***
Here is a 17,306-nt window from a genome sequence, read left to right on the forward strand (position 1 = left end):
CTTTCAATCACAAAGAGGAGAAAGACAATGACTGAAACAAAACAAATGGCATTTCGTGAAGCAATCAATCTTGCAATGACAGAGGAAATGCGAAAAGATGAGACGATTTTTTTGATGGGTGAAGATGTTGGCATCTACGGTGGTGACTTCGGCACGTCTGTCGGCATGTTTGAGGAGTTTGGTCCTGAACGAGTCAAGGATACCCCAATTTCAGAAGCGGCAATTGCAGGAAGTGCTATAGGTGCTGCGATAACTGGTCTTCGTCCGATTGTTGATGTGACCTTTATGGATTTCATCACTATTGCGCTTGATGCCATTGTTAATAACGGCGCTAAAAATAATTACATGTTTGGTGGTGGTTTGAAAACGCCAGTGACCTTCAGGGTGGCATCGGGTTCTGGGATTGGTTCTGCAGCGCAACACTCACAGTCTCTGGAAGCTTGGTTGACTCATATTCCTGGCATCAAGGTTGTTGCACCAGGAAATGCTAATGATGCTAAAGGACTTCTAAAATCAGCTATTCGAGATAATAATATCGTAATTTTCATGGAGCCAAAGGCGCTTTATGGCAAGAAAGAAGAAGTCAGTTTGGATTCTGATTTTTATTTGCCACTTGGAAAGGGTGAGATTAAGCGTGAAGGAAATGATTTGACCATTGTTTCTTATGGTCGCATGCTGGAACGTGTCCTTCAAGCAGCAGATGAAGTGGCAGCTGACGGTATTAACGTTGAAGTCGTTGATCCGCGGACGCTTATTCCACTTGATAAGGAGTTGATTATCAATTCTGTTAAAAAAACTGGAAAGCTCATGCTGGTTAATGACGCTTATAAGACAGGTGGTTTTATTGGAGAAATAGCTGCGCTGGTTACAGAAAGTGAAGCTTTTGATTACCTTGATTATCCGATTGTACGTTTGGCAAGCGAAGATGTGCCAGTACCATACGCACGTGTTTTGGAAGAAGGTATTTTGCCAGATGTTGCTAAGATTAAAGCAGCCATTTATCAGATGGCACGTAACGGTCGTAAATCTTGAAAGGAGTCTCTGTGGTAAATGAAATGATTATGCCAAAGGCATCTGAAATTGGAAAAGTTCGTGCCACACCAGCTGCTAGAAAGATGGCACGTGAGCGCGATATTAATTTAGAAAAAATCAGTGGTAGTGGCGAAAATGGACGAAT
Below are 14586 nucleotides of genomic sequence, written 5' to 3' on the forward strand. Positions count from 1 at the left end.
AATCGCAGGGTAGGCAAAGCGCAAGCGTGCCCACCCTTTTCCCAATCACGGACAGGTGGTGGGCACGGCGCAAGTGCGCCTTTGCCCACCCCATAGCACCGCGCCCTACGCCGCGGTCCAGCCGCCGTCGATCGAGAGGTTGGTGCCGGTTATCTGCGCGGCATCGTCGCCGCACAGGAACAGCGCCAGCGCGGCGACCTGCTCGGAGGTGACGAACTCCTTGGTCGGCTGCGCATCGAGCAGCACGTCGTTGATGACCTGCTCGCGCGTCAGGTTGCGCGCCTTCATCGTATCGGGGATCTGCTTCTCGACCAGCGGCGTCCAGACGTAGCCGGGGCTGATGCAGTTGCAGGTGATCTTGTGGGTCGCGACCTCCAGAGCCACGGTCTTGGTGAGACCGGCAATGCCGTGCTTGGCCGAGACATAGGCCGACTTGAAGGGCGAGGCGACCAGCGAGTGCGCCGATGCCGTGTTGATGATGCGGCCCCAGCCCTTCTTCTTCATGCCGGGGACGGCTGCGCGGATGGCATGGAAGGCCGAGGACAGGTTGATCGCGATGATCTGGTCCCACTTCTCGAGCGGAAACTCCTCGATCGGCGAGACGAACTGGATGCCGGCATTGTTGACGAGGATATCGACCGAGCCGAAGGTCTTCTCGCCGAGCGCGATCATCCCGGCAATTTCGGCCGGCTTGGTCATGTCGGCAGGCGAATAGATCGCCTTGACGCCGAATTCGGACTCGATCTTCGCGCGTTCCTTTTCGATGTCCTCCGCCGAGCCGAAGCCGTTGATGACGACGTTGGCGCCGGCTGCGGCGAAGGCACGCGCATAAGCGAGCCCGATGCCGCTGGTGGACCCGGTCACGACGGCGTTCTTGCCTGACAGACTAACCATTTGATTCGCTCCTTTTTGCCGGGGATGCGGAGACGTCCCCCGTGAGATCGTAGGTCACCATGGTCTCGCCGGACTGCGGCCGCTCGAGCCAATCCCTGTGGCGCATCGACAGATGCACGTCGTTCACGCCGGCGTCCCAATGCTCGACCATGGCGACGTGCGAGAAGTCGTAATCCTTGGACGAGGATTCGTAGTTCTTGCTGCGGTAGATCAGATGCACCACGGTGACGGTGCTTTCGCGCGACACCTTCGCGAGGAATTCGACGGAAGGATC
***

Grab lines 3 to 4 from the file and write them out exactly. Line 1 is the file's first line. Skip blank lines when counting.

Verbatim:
Below are 14586 nucleotides of genomic sequence, written 5' to 3' on the forward strand. Positions count from 1 at the left end.
AATCGCAGGGTAGGCAAAGCGCAAGCGTGCCCACCCTTTTCCCAATCACGGACAGGTGGTGGGCACGGCGCAAGTGCGCCTTTGCCCACCCCATAGCACCGCGCCCTACGCCGCGGTCCAGCCGCCGTCGATCGAGAGGTTGGTGCCGGTTATCTGCGCGGCATCGTCGCCGCACAGGAACAGCGCCAGCGCGGCGACCTGCTCGGAGGTGACGAACTCCTTGGTCGGCTGCGCATCGAGCAGCACGTCGTTGATGACCTGCTCGCGCGTCAGGTTGCGCGCCTTCATCGTATCGGGGATCTGCTTCTCGACCAGCGGCGTCCAGACGTAGCCGGGGCTGATGCAGTTGCAGGTGATCTTGTGGGTCGCGACCTCCAGAGCCACGGTCTTGGTGAGACCGGCAATGCCGTGCTTGGCCGAGACATAGGCCGACTTGAAGGGCGAGGCGACCAGCGAGTGCGCCGATGCCGTGTTGATGATGCGGCCCCAGCCCTTCTTCTTCATGCCGGGGACGGCTGCGCGGATGGCATGGAAGGCCGAGGACAGGTTGATCGCGATGATCTGGTCCCACTTCTCGAGCGGAAACTCCTCGATCGGCGAGACGAACTGGATGCCGGCATTGTTGACGAGGATATCGACCGAGCCGAAGGTCTTCTCGCCGAGCGCGATCATCCCGGCAATTTCGGCCGGCTTGGTCATGTCGGCAGGCGAATAGATCGCCTTGACGCCGAATTCGGACTCGATCTTCGCGCGTTCCTTTTCGATGTCCTCCGCCGAGCCGAAGCCGTTGATGACGACGTTGGCGCCGGCTGCGGCGAAGGCACGCGCATAAGCGAGCCCGATGCCGCTGGTGGACCCGGTCACGACGGCGTTCTTGCCTGACAGACTAACCATTTGATTCGCTCCTTTTTGCCGGGGATGCGGAGACGTCCCCCGTGAGATCGTAGGTCACCATGGTCTCGCCGGACTGCGGCCGCTCGAGCCAATCCCTGTGGCGCATCGACAGATGCACGTCGTTCACGCCGGCGTCCCAATGCTCGACCATGGCGACGTGCGAGAAGTCGTAATCCTTGGACGAGGATTCGTAGTTCTTGCTGCGGTAGATCAGATGCACCACGGTGACGGTGCTTTCGCGCGACACCTTCGCGAGGAATTCGACGGAAGGATC